“Mrs. Charles R. Shepard, of Washington, will be among the guests at the marriage today of Mr. Frederic Schenck and Miss Marie Civilise Alexandre in Lenox. Others among the guests there for the wedding are: Mr. and Mrs. Cushing Hoppin, brother-in-law and sister of Miss Alexandre, who are with Mrs. John E. Alexandre, her mother; Mr. and Mrs. David M. Osborn, of New York, who are with Mr. and Mrs. Hamilton Fish Benjamin, and Mrs. Charles S. Guthrie, of New York. who is with Mrs. J. Frederick Schenck, who is to entertain Prof. and Mrs. Harold Edgell and Prof. and Mrs. Roger B. Merriman, of Cambridge. Mass. Mrs. Shepard is also the guest of Mrs. Schenck.”

Frederic and Marie had one child:

  1. Anne Remsen Schenck (Nancy), 1918-1993; married David Bruce Huxley (1915-1992) in 1939.  Anne and David are our direct ancestors.

Frederic was a member of the Harvard faculty, an instructor and tutor in the Division of History, Government, and Economics, chairman of the Committee on Degrees with Distinction in History and Literature, and secretary of the Committee on the use of English.  He’s credited by the University of Pennsylvania for translating at least two significant books, including Giotto and Some of His Followers and Comedies by Holberg: Jeppe of the Hill, The Political Tinker, Erasmus Montanus.

Frederic Schenck 1919
Credit: “Harvard Nineteen Twenty Class Album”

Marie Civilise (Alexandre) Schenck was listed on the 1919 Boston Social Register, and all seemed fine. But that same year her husband’s life was cut short by pneumonia, leaving her alone with their infant daughter.  Freddy almost certainly was victim to the same extraordinarily deadly influenza pandemic that killed 50-100 million others globally in 1918-1920. Civi would never remarry, and 48 years later would be buried beside her husband near her family’s summer home in the Berkshires.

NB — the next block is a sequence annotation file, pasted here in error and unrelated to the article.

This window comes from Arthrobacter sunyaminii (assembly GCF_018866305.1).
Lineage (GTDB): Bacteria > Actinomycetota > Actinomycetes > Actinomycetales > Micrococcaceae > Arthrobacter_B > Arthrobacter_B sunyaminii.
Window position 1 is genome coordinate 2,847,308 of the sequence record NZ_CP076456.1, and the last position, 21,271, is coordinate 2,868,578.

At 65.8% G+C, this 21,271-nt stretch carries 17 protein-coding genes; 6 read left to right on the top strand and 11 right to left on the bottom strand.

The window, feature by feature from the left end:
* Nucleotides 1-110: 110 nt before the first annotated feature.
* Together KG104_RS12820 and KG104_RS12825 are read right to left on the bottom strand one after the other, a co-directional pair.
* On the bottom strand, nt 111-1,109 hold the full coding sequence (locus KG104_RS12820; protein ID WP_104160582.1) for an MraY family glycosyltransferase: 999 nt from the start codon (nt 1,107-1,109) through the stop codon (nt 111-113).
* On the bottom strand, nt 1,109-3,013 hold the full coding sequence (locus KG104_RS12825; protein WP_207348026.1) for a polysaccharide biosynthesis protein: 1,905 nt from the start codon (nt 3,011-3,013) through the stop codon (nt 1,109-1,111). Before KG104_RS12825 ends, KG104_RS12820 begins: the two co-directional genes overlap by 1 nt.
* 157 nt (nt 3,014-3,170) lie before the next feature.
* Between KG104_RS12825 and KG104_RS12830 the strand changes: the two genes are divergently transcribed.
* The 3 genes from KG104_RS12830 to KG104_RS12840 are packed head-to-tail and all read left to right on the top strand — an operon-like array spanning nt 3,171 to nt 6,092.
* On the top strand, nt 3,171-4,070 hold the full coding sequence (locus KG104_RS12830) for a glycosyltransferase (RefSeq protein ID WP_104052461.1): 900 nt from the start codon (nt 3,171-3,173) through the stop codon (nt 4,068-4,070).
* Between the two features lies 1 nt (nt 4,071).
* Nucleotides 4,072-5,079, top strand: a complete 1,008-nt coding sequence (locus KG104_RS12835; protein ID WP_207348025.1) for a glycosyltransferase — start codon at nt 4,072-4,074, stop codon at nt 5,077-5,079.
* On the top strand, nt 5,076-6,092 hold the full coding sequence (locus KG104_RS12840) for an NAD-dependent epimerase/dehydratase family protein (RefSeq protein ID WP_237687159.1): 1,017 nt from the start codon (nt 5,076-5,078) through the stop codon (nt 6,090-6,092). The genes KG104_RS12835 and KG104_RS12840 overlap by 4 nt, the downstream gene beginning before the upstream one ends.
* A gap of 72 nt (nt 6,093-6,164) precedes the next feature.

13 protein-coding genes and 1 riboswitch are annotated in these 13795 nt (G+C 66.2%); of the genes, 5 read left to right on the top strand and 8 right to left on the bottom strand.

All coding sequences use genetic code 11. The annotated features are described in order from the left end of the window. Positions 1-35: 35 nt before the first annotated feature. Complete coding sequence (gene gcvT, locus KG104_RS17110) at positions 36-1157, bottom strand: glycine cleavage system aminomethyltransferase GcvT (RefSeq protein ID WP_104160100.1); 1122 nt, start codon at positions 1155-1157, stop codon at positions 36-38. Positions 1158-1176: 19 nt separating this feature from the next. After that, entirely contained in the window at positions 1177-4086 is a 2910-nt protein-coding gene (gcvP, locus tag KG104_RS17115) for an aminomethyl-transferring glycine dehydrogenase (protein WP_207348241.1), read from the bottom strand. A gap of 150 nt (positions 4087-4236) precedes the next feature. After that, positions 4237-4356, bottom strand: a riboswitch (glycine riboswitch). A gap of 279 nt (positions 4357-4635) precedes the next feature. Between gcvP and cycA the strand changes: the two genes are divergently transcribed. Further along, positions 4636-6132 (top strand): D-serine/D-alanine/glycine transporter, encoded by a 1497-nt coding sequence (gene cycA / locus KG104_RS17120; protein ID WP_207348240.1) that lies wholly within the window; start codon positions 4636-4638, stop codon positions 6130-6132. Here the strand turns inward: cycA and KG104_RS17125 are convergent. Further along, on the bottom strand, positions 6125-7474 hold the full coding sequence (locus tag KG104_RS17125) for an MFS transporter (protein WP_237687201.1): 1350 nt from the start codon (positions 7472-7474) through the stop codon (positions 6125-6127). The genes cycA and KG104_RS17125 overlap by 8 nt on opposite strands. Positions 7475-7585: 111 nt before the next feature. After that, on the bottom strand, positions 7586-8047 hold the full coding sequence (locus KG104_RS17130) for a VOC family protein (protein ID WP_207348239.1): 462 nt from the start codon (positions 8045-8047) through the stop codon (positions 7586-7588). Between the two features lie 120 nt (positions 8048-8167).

Professor R.B. Merriman provided strong praise for Frederic in the Harvard Crimson:

“Names, dates, and official titles, however essential for historic record, are likely to convey but an inadequate idea of a man’s real life and work. In the present case they are even less significant than usual. The key to the characters and career of the man whom Harvard mourns today was his overflowing. human sympathy. It enabled him to vitalize everything to which he set his hand, to turn the most perfunctory and mechanical bit of drudgery into an interesting and important task. It was the source of his success as a teacher and administrator. It made him a host of friends, young and old, who flocked to him for help and advice on every conceivable subject.”

David Bruce Huxley and Anne Remsen Schenck